Web Design Vocabulary

A basic set of vocabulary terms used in web design and development.

Server (software)
A software dedicated to a particular task for example serving web pages, printing files or storing data.
Server (hardware)
Once a server software requires too much power from the computer it is installed on for other programs to also run on it, the entire computer is dedicated to that particular task. For example: serving web pages.
Any situation where two or more computers are connected in a way that they can “talk” to each other.
Domain Name
The name of a web site, such as “duckduckgo.com” or “johnabbott.qc.ca”.
Domain Name Server
A system of servers on the internet that translate domain names into IP addresses. They function as the “phone book” of the internet.
DNS Lookup
Every time a browser needs to connect to a web site, it must first lookup the IP address of that site before connecting to the IP address. This is because computers only understand numbers, not words. For example, when the user types “duckduckgo.com” into the URL bar in Firefox the web browser connects to a DNS server and asks for the IP address for duckduckgo.com. The DNS server sends back
The type of company that sells and manages domain names. When you get a web site, you must enter the name of your site and the address of the server it is installed on in the DNS system. The registrar is the company where you do this. Many web hosts offer web site hosting and domain name registration as a package.
Web site hosting provider
A company that sells space on their web servers so your web site can be on the internet.
LAMP Stack
A set of four softwares that have become a standard combination in web design. The stack consists of the Linux operating system, Apache web server, MySQL database and the PHP scripting language.
Web Server (software)
A software program that listens for http requests coming in from web browsers. For example on the server located at, when a browser requests the home page the web server reads the index.html page from the hard drive and sends it to the browser. The most popular web server software is Apache.
Web Server (hardware)
A computer dedicated to running a web server software program such as Apache.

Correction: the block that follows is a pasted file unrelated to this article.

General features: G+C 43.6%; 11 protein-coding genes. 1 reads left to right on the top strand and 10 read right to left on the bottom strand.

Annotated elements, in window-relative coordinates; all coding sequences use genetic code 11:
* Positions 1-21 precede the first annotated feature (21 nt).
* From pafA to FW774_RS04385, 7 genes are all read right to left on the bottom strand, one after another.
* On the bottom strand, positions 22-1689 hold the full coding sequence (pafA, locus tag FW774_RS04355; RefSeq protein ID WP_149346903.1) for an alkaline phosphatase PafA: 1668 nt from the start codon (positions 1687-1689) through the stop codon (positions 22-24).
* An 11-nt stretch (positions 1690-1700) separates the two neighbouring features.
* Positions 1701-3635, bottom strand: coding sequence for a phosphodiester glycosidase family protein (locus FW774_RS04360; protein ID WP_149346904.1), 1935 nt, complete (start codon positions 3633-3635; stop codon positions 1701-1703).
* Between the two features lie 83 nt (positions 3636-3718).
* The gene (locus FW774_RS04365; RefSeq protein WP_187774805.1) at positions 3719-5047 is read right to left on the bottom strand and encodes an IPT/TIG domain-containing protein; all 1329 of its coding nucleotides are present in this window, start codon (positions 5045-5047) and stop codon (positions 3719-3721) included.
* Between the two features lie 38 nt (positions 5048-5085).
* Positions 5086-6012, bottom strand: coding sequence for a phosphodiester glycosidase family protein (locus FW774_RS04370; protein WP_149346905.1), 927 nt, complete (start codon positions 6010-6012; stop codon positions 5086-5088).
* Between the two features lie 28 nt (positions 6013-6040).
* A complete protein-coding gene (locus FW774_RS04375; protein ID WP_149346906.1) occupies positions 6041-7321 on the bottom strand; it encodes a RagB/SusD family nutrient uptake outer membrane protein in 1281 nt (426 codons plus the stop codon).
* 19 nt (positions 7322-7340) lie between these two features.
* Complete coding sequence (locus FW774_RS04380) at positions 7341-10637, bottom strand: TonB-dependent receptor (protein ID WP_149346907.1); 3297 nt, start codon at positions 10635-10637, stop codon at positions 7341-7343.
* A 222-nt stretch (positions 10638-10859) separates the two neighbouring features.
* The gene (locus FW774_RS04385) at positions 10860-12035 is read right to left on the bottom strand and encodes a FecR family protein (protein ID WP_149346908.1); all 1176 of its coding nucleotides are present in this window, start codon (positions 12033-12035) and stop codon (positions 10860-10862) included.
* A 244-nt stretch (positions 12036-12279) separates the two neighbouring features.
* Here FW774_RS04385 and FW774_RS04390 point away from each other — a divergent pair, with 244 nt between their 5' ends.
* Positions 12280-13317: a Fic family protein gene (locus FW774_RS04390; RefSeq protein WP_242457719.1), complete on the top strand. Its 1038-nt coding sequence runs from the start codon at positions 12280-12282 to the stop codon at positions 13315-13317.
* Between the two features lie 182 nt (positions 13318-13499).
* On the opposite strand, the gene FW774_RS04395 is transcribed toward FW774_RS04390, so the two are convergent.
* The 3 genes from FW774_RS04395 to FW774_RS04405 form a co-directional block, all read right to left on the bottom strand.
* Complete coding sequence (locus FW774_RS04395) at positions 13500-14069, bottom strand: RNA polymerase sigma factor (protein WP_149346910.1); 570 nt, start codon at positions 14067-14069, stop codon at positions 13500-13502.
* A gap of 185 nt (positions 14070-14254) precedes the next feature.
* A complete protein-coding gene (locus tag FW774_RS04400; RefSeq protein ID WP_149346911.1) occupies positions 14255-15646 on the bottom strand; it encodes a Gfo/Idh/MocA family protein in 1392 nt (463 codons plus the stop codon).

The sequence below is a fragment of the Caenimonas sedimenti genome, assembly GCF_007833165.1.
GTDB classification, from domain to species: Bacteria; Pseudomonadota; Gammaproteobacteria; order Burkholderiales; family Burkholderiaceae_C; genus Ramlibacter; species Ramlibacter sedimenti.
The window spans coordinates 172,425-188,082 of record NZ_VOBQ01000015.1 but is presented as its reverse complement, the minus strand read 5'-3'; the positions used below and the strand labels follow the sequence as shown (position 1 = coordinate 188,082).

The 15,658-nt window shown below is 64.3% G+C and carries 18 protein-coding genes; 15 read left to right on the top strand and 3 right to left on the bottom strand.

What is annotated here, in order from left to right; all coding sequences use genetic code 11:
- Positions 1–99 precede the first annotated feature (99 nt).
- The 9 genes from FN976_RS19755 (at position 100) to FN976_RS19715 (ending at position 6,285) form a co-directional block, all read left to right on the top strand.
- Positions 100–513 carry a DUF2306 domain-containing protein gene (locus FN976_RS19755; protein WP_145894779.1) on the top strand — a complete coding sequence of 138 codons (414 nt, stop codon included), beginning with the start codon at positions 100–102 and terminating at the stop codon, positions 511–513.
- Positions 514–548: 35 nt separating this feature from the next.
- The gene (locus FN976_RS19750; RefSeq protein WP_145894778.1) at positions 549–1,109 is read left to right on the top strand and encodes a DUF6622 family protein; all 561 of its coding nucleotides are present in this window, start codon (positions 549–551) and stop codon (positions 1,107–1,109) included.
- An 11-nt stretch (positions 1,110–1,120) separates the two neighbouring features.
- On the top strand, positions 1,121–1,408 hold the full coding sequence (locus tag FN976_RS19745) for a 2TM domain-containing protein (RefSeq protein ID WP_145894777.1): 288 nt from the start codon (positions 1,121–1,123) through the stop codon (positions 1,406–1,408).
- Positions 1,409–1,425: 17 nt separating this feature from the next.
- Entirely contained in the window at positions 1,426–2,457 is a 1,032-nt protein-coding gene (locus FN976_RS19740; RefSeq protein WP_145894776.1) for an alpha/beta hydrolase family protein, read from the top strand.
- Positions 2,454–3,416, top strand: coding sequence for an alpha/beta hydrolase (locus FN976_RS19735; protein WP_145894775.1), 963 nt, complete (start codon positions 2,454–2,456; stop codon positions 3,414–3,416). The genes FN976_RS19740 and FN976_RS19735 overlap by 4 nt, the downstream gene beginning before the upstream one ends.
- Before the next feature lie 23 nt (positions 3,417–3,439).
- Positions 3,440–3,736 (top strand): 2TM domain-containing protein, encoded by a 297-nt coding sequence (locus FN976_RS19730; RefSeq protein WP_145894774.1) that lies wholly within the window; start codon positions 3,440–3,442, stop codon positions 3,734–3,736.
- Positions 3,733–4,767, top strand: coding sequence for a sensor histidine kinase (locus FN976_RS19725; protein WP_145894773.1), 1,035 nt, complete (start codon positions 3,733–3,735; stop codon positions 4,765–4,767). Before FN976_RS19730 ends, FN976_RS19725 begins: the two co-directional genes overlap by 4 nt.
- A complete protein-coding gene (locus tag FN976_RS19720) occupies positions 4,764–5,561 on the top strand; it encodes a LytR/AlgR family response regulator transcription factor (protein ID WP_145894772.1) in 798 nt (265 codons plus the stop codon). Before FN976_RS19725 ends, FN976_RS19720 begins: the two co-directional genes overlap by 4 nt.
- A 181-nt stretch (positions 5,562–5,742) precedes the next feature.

The Apache HTTP Server is free open-source web server software. Invented in 1995, Apache played an important role in the initial growth of the early World Wide Web and has been the most popular server software ever since the spring of 1996. In 2018, it was serving approximately 39% of all websites and 35% of the top million sites.
A software program that stores information in a structured way – often in columns and rows.
Database Server
A computer dedicated to storing, managing and delivering information. For web designers, the database often holds the text content of all pages of a web site.
The world’s most popular web database server. Often used with Apache and PHP. It has no graphic interface, so PHPMyAdmin is often used to manage it from a browser window.
Dynamic Web Site Template
A template made of HTML and a scripting language such as PHP, ASP, JSP, etc. The main difference in between a normal HTML page and a template is that the template leaves blanks where certain types of information will go. For example, the title tag will be empty in the template. These blanks will be filled in when someone requests a specific page.
A programming language that (among other capabilities) connects the Apache web server to the content stored in a database. When the page is loaded into Apache, PHP is the one responsible for “filling in the blanks” in the template with information queried from the MySQL database.
Web Browser (visual)
Software such as Mozilla Firefox, Google Chrome or Apple Safari that allow users to visually browse web sites.
Web Browser (text)
Software such as Lynx that allow a user to browse a web site in plain text mode only, often inside a Terminal window. This is useful for visual designers who want to see how their site appears to other software such as Googlebot that do not see the visual presentation of the page.
Web Browser (audio) / Screen reader
A Screen Reader is a web browser for people who cannot see the visual page content and rely on the computer reading the page content out loud through a loudspeaker. Other devices offer touch reading in Braille. These types of browsers depend on Semantic HTML to try to properly interpret the meaning of the page for the user.
Semantic HTML
The writing of HTML based on using tags that explain the role and meaning of the content within the tags. For example, <header> is a semantic tag while <div id=”header”> is not. A well-written semantic HTML page is much easier to understand and maintain for web designers, is better for SEO ranking and is more accessible for people with visual disabilities who must use non-visual browsers.
SEO (Search Engine Optimization)
The art and career option of making web pages that show up very high in search engine results. For example, a page that shows up on the first page of Google is very optimized and most people will visit that page. A web site that only shows on Google’s page 40 is practically invisible to most users.

Author: Eric Girouard

Eric Girouard is a photography and design teacher in the Graphic & Web Design department, which he joined in 2001. He holds a BFA in Fine Art specializing in Drawing & Painting from Concordia University. His stock images were distributed worldwide by Corbis. Eric also worked at Trey Ratcliff’s “The Arcanum – Magical Academy of Artistic Mastery” and served as a photo contest judge for Viewbug.com.

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